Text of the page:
10/04/2004 - By two-to-one, voters who watched the first presidential debate believe that John Kerry prevailed. But the widely viewed Sept. 30 showdown did not result in a sea change in opinions of the candidates. As a consequence, George W. Bush continues to have a much stronger personal image than his Democratic challenger, while voters express more confidence in Kerry on key domestic issues like the economy and health care.
This national poll by the Pew Research Center for the People & the Press, conducted Oct. 1-3, 2004 among 1,002 registered voters, finds Bush maintaining a 48%-41% lead over Kerry among all voters. However, the internals of the poll suggest that Bush's margin slipped somewhat over the course of the weekend, as a growing number of voters came to see Kerry as the debate winner.
When the sample is narrowed to likely voters, Bush holds a modest 49%-44% edge in voting intentions. This marks the first time in 16 years of Pew Research Center polling that a Democratic candidate has made a better showing on a likely voter base than on the basis of all registered voters. (Note: Likely voters are determined by a six-question series that measures interest in the election, intention to vote and a respondent's past voting history. For this analysis, it is assumed that 55% of the voting age population will cast a vote in November.)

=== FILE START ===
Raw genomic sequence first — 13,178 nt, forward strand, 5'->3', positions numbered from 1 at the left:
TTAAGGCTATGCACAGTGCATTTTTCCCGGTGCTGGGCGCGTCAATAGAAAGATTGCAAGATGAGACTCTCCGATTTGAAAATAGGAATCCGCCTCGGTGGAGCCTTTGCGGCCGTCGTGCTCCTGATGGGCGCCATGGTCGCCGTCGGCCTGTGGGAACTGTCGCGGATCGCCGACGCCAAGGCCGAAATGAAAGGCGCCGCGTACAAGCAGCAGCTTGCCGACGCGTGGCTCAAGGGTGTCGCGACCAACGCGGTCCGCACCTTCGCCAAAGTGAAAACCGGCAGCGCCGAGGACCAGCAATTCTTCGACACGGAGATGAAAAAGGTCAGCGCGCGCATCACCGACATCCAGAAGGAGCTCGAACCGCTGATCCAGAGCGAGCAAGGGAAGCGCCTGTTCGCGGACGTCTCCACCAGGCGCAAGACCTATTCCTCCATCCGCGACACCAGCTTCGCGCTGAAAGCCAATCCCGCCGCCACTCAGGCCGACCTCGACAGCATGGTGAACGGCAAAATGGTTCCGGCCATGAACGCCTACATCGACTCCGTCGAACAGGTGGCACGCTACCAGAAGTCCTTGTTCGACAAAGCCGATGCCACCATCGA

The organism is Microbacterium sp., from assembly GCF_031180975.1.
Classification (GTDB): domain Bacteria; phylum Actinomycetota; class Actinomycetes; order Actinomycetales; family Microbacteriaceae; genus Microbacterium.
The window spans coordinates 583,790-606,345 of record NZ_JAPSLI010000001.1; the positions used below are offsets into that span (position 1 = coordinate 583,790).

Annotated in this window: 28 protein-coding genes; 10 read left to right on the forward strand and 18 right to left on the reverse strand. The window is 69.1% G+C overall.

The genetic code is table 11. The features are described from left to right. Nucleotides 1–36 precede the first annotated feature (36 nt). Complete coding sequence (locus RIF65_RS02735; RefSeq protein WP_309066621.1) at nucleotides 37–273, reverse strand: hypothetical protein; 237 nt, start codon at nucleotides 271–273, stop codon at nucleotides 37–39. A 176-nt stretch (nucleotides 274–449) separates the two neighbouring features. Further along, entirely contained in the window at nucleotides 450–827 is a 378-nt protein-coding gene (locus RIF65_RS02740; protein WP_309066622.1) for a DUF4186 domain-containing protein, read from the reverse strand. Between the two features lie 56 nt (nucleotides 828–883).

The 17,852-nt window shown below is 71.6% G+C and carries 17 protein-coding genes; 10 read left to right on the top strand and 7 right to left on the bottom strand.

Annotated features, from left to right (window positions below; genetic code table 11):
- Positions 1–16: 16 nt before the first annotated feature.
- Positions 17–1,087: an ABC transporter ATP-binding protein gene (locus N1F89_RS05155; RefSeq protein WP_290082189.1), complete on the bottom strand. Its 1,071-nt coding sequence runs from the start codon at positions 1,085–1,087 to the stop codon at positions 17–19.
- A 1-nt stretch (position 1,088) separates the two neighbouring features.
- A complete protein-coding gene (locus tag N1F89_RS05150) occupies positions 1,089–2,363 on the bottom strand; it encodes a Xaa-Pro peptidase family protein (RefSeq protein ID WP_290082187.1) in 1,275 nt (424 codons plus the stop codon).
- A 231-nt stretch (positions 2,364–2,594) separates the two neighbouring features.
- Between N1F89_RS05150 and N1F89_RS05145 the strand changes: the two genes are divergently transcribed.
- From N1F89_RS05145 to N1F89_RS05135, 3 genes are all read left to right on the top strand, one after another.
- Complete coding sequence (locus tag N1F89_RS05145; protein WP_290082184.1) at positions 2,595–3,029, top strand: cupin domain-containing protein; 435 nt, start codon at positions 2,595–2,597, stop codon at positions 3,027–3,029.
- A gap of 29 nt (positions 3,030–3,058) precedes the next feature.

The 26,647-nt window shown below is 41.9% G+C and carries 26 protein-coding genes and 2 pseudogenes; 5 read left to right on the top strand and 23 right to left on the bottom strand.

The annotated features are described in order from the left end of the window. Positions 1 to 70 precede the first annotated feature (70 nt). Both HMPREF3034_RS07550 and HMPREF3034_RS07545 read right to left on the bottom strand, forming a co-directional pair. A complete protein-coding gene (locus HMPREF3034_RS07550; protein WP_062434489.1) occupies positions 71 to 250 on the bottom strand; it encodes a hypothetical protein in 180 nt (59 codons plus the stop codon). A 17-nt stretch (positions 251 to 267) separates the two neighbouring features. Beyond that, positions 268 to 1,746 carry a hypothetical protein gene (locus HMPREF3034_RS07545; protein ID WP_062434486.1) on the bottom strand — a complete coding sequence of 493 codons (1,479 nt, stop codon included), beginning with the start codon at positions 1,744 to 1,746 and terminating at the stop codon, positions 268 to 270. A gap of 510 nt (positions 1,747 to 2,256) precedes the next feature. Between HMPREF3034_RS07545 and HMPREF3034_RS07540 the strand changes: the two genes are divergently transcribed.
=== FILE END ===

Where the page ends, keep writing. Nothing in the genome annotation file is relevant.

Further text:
The high level of Democratic motivation to vote is surprising given that only half of Democratic voters think that Kerry will win in November. By comparison, fully 85%of Republicans and even 60% of independents expect Bush will win the election.
Overall voter engagement in the campaign and the debates continues to be unusually strong. Roughly six-in-ten voters (59%) say they are very likely to tune into Friday's second presidential debate. That is nearly as many as said would watch the first debate (61%), which drew a huge television audience. However, significantly fewer voters (41%) intend to watch Tuesday night's debate between Vice President Dick Cheney and his Democratic opponent John Edwards.